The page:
Sayed talks to me a lot nowadays. I’m afraid I’m his only real friend, except maybe Hamza-bhai from the baqala who comes over with a pack of cards on a blue moon Saturday. But nobody really talks to me either, unless they want me to get out of the way. I know I’m not pretty. I’m too skinny, even though I eat well now, and my limbs remain bone and angles. But Sayed still loves me. He told me so. I didn’t know how to ask him what love was, but I think I sort of figured it out one day, from a guy called Rahul. He was a skinny boy with a face in permanent shadow. I found him one night while walking, spraying the letters “A M A L” on a wall, eyes leaking and leaking like some faulty faucet. He taught me some signs; he kept going on about how he had missed or dismissed them. Like the way someone talks to you, a bit more padded and softer than usual, like the underside of a new-born kitten’s paws. The shape of their palm when they touch you. Where they touch you. A gaze that lingers. Sayed lets me sit next to him while he prays. When he finishes, he looks up for a long time, his face as open as a desert. I look too but I don’t really see anything. Not even rain. But I am grateful to be with him. Nobody else sees the love he mouths upwards, evaporating to join the clouds. I always move closer and lay my head on his thigh. And he smiles in return. I think we have so much to give to each other.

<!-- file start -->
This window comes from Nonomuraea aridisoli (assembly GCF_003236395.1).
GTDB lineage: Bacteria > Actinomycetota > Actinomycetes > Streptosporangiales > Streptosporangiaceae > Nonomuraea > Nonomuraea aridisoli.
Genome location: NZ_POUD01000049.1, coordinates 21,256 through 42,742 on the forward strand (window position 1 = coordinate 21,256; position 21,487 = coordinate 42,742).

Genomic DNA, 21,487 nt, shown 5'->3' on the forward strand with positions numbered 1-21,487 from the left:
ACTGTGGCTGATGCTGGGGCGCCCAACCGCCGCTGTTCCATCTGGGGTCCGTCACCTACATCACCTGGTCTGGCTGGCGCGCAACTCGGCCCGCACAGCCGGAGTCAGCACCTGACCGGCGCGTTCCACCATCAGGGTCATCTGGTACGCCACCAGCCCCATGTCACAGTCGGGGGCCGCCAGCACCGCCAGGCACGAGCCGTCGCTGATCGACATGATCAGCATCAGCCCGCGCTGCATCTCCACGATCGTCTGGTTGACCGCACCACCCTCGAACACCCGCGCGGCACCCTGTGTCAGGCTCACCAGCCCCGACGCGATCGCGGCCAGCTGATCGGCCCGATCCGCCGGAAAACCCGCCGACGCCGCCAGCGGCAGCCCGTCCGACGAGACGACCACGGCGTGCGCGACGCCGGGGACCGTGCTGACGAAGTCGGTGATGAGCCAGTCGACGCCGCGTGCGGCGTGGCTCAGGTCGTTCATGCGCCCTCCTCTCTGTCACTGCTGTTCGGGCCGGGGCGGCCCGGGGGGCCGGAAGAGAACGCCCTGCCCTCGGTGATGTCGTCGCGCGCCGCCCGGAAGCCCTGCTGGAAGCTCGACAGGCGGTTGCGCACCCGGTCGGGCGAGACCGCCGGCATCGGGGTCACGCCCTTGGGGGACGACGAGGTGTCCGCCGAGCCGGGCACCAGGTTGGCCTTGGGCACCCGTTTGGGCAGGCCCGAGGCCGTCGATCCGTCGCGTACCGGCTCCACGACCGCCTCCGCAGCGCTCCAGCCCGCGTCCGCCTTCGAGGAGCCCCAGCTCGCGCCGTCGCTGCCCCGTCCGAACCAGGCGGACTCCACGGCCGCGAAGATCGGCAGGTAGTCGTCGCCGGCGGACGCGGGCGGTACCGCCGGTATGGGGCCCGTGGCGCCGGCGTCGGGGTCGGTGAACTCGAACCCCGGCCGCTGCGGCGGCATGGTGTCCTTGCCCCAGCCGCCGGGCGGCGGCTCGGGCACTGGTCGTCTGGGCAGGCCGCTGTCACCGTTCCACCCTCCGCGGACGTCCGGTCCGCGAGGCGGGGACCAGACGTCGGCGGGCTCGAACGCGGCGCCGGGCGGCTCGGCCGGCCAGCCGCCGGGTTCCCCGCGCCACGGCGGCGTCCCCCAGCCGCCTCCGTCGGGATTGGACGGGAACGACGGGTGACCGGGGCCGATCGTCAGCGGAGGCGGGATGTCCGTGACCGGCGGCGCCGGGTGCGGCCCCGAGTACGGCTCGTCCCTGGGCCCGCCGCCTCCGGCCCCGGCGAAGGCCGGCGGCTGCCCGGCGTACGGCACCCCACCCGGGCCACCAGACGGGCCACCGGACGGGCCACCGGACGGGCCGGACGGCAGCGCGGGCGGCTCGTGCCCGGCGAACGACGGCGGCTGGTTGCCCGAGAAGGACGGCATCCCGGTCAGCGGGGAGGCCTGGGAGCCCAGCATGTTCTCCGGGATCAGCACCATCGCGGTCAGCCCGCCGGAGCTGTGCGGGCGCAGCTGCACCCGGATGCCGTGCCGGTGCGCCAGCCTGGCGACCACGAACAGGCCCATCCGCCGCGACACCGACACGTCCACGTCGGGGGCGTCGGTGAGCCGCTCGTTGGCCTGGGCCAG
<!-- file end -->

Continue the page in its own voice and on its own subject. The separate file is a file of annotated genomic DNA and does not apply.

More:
We watched a new Madhuri Dixit film today. Obviously, we couldn’t miss it on ZeeTV now that it was finally showing. This was Sayed’s favorite actress, and the most beautiful woman in the world. How incredible, firstly that I even have a name, and that I’m named after her. I often wish she would just shake off the TV screen like pesky bathwater and walk into Sayed’s arms. Then we’d be a real family, a filmy one in a white house. Sayed would smile so much that his cheeks would ache for months. He would hug us and call home and pay for extra meethai and invite Hamza-bhai for chai and then hug us again, tighter. I would wind through both of their legs. They would laugh, entwined, Sayed’s face bursting like the splitting open of a flower, seeds spilling, life pouring forth.
This is my favorite daydream.